And so it went, year after year, decade after decade. Board members came and went, but Jerry stayed on, constantly making dreadful mistakes that cost huge numbers of lives, constantly being praised and rewarded for his work. It was a wonder that the company survived, and yet in fact it thrived. It became the largest, richest, most powerful corporation on Earth, possibly the most powerful entity of any kind. Jerry’s judgment and wisdom and foresight became the stuff of legends. Sometimes, one person or one small piece of equipment managed to survive one of these Jerry-induced disasters. This was seen as all the proof anyone needed of Jerry’s careful planning and deep compassion.

The next step was obvious: President of the World. Jerry’s making plans for that right now.

What a lucky guy! Wouldn’t you like to be as lucky as J. Hova?

Sunday, January 24, 2010

David’s Definitions for March 2010


When used to refer to an event, it means contrary to what's expected, in a striking or poignant or tragic way. It derives from a Greek word meaning "to lie" or "to be insincere." Here's an example of irony: "The speaker, who was famous for his command of the English language, clearly didn't know the difference between ironically and coincidentally." People do often confuse those two words. Here's an example of coincidence, with nothing ironic about it: "The speaker had a third cousin named Hepzibah. So did the man who introduced him." There's nothing about this coincidence that is strikingly contrary to what you expect, so it's not ironic.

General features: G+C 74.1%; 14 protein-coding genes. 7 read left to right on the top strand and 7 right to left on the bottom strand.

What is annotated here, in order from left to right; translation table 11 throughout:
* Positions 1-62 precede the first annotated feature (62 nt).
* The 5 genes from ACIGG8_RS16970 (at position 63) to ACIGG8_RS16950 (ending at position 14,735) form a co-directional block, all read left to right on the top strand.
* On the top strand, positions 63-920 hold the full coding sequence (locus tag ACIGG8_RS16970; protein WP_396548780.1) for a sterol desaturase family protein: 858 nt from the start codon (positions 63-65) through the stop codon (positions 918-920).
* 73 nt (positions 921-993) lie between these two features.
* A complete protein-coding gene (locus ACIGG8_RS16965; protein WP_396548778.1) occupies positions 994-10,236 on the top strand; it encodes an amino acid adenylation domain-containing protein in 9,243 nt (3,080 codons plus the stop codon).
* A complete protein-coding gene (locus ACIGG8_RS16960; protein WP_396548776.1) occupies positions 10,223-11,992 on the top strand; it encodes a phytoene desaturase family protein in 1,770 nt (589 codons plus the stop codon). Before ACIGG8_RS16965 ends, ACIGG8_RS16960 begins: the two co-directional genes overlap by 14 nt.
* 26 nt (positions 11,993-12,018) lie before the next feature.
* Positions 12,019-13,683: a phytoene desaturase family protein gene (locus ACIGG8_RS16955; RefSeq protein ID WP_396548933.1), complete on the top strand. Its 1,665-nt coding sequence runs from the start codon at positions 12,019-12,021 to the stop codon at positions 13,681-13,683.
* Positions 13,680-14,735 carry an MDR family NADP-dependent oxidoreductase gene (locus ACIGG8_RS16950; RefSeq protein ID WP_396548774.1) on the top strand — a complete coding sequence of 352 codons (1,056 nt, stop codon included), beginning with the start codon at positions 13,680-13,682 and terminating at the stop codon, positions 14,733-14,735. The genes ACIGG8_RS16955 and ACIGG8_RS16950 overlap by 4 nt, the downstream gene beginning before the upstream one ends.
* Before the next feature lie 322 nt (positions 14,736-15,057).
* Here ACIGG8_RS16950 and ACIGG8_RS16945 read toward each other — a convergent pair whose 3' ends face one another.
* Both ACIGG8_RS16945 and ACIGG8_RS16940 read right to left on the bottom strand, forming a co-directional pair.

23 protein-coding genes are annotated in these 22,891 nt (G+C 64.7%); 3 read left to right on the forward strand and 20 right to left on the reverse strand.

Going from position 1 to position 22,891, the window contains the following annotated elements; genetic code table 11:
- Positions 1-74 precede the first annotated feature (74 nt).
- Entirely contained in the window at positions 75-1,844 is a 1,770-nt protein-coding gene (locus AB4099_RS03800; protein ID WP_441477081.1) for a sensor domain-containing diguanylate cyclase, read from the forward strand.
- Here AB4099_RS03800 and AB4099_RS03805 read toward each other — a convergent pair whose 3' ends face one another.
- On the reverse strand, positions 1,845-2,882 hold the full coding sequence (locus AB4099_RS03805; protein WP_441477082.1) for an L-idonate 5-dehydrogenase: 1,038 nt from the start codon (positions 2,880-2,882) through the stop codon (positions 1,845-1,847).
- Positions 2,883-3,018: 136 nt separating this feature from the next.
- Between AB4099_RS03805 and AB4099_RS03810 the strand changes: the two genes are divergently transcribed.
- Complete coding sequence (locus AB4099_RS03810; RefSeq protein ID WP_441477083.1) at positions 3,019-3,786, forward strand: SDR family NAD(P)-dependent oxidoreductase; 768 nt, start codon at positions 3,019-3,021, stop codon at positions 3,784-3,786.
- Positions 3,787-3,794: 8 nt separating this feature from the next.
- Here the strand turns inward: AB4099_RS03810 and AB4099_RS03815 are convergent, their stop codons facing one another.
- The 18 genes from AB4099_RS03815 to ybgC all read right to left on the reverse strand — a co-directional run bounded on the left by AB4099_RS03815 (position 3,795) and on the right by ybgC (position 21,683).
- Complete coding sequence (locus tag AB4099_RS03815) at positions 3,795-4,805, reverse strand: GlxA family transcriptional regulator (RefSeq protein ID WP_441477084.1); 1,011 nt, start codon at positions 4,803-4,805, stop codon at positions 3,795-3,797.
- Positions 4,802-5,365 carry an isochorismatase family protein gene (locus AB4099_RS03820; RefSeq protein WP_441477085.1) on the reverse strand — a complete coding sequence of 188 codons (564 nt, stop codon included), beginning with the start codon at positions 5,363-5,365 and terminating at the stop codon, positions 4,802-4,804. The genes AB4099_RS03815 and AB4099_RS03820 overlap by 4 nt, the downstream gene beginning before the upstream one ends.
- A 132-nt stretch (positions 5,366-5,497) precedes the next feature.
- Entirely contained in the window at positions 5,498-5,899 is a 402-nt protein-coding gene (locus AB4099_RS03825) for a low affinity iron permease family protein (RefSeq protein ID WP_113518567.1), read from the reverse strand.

(Will be published in the March 2010 issue of Denver's Community News.)

I'm collecting all of these (but I’m way behind) at:

Tuesday, January 05, 2010

Avatar made me blue

Because I wasted time and money watching it.

Mind you, it’s not because of the movie’s pinko, liberal, anti-imperialist, fuzzy-minded, bleeding-heart, liberal, tree-hugger message. I’m a pinko, liberal, anti-imperialist, etc. myself. I’m part of this movie’s natural audience. And yet I hated it.

Basic story: Alien world has mineral Earth badly wants and needs. Human beings set about strip mining the place. World’s inhabitants, ten-foot tall blue aliens with tails, are upset. Humans create their own ten-foot tall blue aliens with tails, telepathically controlled by humans and called avatars, to deal with the aliens. Our hero, one of those telepathic controllers, ends up preferring being an alien, switches sides, and leads a successful alien revolt.